requirements increase.

Perceptual/Motor Approach Seeks to match job characteristics to


human mental capabilities (and limitations) with a primary emphasis on
how people concentrate and what helps them pay attention to job
requirements (from human factors engineering, experimental psychology
and human information processing studies). This can create improved
reliability, less errors and accidents, and positive reactions by reduced
stress, fatigue, mental overload, and stress. Staffing and training
requirements are reduced, but boredom increases.

Integrating the Factors of Job Redesign


Implementing
Strategies

Job Core
Characteristics

Psychological States
(Effects)

Personal and Work


Outcomes

Combine tasks
Vertical job
loading
Open feedback
channels
Establish client
relationships
Form natural
work units

Autonomy
Skill variety
Task identity
Work feedback
Friendship
opportunities
Task significance
Initiated task
interdependence

Experienced
meaningfulness
Experienced
responsibility for:
Ones own
work
outcomes
Others work
outcomes
Experienced
knowledge of
results of work

Internal work
motivation
Satisfaction with
work and internal
growth
Quality work
performance
Low absenteeism
and turnover

Employee needs for


growth

How Are People Motivated by Empowerment?


Empowerment describes the conditions that enable people to feel
competent and in control of their work, energized to take initiative and
persist at meaningful tasks. Empowerment is a highly personal motivational
force. Empowerment can come from within the individual, from peers, or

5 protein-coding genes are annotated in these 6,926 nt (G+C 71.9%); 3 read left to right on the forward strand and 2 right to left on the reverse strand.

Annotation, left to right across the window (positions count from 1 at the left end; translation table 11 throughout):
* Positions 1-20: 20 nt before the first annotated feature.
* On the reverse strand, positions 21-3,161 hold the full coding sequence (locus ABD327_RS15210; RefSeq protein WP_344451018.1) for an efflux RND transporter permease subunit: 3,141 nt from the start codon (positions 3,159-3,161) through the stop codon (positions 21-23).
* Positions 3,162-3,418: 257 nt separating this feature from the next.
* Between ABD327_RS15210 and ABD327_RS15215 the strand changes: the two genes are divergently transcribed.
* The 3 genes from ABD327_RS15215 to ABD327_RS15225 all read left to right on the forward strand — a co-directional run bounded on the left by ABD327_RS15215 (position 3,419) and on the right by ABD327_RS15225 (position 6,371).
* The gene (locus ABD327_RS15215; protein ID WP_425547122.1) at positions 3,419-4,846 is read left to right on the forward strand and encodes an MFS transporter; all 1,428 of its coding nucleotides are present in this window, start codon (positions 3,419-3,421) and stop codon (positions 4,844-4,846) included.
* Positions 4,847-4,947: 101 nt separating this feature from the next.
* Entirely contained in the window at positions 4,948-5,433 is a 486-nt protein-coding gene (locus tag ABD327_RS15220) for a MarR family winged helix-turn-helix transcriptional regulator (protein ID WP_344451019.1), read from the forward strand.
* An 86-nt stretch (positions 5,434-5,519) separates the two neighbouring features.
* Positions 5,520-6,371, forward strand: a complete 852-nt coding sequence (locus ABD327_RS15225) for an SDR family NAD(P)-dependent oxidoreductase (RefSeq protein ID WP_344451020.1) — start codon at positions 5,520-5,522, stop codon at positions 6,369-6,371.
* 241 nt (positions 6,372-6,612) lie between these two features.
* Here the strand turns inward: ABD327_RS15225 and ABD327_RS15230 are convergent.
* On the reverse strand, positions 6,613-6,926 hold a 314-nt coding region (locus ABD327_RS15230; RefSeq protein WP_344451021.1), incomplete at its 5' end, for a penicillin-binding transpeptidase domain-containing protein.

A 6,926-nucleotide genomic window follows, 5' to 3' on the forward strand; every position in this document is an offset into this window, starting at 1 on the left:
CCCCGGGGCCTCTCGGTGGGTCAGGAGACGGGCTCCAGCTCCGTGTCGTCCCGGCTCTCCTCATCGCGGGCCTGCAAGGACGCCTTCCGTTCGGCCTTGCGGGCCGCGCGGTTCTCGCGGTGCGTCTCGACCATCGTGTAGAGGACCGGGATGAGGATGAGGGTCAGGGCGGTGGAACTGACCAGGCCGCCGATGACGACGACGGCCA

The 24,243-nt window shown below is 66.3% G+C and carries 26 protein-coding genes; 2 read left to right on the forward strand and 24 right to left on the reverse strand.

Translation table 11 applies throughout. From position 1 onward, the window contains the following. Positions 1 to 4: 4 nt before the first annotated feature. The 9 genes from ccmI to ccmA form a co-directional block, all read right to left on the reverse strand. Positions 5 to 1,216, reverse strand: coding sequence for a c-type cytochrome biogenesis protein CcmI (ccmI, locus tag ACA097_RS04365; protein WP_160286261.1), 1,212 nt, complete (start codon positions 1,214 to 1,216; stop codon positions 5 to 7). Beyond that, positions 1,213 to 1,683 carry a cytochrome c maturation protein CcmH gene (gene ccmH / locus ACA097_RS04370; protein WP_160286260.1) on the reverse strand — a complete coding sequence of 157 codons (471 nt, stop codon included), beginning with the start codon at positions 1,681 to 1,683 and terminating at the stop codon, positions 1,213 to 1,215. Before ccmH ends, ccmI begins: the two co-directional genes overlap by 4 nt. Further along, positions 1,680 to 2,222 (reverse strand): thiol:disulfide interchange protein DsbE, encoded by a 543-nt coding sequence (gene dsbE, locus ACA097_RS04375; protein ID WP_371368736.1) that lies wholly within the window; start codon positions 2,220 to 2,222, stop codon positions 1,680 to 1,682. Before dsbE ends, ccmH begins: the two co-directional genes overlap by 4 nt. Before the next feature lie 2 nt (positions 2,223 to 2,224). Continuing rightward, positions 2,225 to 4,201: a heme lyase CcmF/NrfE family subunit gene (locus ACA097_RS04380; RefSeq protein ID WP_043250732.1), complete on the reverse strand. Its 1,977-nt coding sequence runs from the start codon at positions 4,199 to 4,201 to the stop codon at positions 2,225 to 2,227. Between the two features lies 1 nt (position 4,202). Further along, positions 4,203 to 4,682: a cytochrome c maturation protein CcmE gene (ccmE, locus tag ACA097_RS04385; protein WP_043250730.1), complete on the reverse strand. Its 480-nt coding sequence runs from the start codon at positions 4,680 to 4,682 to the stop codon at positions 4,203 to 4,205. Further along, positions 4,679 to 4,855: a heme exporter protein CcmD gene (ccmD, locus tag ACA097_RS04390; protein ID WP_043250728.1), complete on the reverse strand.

from a manager. It aspires to bring about positive self-perceptions and task-

directed behaviors. Changed self-perceptions are an important


manifestation of empowerment.
Empowerment

By Others

Perceptions

Accepting
Modeling
Mentoring

By Self

By Managers

Predisposition
Competence
Expectations

Job designs
Goal reward
Leadership

Self-concept
Self-esteem
Self-efficacy

Outcomes

Behaviors
Self-initiated
Persistent
Adaptive

Self-concept is how we think about ourselves or see ourselves in a role.


Self-esteem is how we generally feel about our own worthiness our selfacceptance.
Self-efficacy is our self-perceptions about our ability to perform certain
types of tasks.
The empowered person undergoes two types of personal change. One is
motivational enhancement, especially when the source of empowerment is
positive change initiated by a manager. Empowered people usually intensify
their task focus and are energized to become more committed to a cause or
a goal. They experience self-efficacy, which stimulates motivation by
enabling people to see themselves as competent and capable of high
performance.
Empowerment is also active in problem solving behaviors that concentrate
energy on a goal. The empowered person is more flexible in behavior, tries
alternative paths when one is blocked, and eagerly initiates new tasks or
adds complexity to current ones. Behavior becomes self-motivated when the
individual seeks to carve out greater personal autonomy in undertaking
tasks without the managers help, or to draw support from team members.
Ultimately, the individual decides whether to act empowered. Not everyone
responds in the same way to empowerment. Expectancy motivation comes
into play in empowerment.

Book Summary Management and Organizational Behavior

Cook, C. W. & Hunsaker, P. L. (2001). Management and


Organizational Behavior (3rd edition).

Chapter 8 Communicating for Understanding and Results


Communicating is the one activity that takes up most of a managers time.

What is Communication?
Communication is the process of one person sending a message to another
with the intent of evoking a response. Effective communication occurs when
the receiver interprets the message exactly as the sender intended. Efficient
communication uses less time and fewer resources. The most efficient